Last week, we talked about tick bites. Today we will focus on ways to protect yourself from ticks and the diseases they carry.
Where do ticks live?
Ticks live in grassy, brushy, or wooded areas, or sometimes on animals. They prefer areas that are humid, and protected from the hot sun, but this does not mean they are never in dry and sunny spots. Spending time outdoors doing activities like camping, gardening, hiking, hunting, all will potentially expose you to ticks. Many people get ticks in their own yard.
What time of year should you be worried about tick bites?
Ticks are most active during the warmer months, April through September. But with warming climate, tick exposure can now occur year-round in most parts of the U.S.
How can you reduce your risk of getting a tick bite?
If you plan an outdoor activity, particularly one that will be in a heavily wooded area, here are some precautions you can take before or during your outing to protect yourself:
Wear long-sleeved, light-colored clothing, with tightly woven fabric. The ticks will have less skin to target, and you can see them easier on the light-colored fabric. Tuck your pant legs into your socks, shoes, or boots so that ticks cannot easily get under your pant legs.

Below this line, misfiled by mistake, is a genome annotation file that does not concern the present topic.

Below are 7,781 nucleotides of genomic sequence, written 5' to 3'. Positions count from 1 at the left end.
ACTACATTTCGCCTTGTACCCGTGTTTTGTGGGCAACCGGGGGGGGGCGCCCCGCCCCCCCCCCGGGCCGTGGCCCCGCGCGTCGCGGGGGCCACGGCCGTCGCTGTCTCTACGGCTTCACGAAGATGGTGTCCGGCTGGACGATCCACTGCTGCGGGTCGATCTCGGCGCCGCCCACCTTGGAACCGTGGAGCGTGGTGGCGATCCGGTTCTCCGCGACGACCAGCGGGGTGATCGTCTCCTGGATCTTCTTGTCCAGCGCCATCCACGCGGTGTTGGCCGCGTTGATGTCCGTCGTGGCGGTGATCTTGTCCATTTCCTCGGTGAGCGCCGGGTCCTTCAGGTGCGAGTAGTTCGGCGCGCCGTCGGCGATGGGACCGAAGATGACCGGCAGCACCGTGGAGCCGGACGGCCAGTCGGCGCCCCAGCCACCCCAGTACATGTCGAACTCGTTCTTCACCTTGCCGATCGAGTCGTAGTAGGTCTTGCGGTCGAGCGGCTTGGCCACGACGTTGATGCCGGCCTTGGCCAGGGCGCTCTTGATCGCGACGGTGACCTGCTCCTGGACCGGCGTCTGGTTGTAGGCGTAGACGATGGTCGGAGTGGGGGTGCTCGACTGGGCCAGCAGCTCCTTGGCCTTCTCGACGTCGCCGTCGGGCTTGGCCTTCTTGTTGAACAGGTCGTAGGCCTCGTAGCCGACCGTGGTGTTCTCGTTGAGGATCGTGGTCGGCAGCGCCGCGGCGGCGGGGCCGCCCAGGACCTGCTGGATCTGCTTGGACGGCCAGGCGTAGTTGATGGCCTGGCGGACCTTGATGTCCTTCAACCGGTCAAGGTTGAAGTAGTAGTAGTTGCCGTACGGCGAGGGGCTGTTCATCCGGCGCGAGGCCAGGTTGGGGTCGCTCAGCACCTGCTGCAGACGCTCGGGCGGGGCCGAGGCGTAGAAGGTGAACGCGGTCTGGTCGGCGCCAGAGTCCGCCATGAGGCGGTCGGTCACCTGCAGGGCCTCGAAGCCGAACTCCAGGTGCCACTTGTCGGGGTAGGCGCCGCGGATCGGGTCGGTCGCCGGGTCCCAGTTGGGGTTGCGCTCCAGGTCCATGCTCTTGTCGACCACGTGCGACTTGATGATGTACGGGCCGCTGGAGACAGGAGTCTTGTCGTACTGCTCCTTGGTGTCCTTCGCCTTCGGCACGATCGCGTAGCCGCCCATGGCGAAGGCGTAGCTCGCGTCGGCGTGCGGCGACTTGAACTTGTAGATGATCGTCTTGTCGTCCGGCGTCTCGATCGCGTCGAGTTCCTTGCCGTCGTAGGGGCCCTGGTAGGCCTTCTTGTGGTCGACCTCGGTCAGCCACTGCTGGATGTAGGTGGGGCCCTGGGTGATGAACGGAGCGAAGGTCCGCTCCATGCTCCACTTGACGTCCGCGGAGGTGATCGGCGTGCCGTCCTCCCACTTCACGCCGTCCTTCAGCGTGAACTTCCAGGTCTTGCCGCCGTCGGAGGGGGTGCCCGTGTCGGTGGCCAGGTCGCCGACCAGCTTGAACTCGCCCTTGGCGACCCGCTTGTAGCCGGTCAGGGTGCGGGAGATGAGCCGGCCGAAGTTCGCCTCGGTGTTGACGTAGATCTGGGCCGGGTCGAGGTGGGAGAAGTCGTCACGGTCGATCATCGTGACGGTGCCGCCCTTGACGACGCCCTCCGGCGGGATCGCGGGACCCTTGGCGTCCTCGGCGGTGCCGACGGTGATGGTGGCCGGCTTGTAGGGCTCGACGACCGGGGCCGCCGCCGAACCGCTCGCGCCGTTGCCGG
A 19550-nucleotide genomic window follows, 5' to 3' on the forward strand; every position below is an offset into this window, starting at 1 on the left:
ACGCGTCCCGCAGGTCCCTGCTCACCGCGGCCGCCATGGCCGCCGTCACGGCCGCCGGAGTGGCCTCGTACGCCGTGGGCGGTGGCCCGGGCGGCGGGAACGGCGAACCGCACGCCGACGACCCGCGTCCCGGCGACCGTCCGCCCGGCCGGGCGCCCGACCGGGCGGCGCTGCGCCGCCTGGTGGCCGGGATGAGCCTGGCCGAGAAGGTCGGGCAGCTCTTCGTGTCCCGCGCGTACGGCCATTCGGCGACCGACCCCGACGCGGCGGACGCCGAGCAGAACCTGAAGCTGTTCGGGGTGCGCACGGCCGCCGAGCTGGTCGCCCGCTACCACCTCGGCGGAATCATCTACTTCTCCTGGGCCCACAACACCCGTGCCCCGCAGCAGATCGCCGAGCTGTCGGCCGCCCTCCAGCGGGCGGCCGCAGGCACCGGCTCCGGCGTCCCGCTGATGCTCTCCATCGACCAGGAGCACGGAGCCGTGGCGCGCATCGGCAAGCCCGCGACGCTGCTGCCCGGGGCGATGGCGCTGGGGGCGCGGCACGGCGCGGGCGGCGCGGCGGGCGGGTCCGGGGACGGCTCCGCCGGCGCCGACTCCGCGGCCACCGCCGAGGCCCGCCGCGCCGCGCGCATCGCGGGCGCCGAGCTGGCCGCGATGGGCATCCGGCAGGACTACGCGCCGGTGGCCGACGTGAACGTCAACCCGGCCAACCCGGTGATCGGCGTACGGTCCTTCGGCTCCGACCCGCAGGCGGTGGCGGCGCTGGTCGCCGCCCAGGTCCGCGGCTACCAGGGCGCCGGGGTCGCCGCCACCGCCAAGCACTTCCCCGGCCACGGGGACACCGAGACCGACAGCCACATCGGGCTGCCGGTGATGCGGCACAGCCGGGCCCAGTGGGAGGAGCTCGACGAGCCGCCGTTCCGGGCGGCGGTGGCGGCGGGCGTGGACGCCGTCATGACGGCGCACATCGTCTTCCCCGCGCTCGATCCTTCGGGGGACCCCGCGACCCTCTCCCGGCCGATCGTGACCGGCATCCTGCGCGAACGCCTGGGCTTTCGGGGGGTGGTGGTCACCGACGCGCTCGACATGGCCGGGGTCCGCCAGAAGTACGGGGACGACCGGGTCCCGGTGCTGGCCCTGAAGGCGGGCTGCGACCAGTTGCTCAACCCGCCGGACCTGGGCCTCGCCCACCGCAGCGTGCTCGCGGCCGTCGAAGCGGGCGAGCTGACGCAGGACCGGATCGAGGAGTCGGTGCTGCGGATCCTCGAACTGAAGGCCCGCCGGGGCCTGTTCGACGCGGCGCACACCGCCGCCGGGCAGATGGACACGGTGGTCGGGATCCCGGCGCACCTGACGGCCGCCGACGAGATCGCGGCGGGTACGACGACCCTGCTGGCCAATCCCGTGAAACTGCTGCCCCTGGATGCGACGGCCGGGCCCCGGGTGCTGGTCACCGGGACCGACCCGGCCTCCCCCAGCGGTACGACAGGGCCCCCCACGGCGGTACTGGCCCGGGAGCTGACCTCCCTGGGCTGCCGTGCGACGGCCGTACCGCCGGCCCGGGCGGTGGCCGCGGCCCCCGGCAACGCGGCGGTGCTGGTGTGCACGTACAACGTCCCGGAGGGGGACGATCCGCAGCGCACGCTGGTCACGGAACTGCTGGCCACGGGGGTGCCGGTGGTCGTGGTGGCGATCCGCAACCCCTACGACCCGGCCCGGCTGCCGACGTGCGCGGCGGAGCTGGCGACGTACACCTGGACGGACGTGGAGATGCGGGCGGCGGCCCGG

If you are walking through woods or grassy fields, stay near the center of trails.
Take steps to keep ticks out of your yard. There is a link below that will help you.
Treat clothing and gear with products containing 0.5% permethrin or buy pretreated products. Permethrin can be used to treat boots, clothing, and camping gear. Read the product label to be sure you use it properly.
Use insect repellants with 20% or more of DEET on exposed skin, or clothing if they are not treated with permethrin. Permethrin and insect repellants with DEET are readily available in sporting goods stores.
What should you do after you return from outdoors?
Check For Ticks – They could attach anywhere. Check your hair, body folds, inside your belly button, behind your knees, along your beltline, in or behind your ears, underarms, back, and between your legs (really everywhere!). If you can’t see all these places, get someone to help you check.
Check your child’s body for ticks.
Check your clothes and gear as well. You should wash clothes in hot water and/or put them in a hot clothes dryer for 15 minutes, which will kill the ticks.
Check your pets for ticks. You should also talk with your veterinarian about tick prevention products for your pets.
Take a shower soon after you have been on hikes or working in the yard.
You may find ticks that are crawling on you or your clothing and not yet attached. Put them into a ziptop baggie or flush them down the toilet. If you find a tick that is attached, refer to last week’s Health Tip for the best way to remove the tick. Or use this link: Tick Removal | Ticks | CDC
Use this link to find more information on avoiding ticks and preventing tick bites:
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us your question. We are here to help.
Dr. Anita Bennett MD – Health Tip Content Editor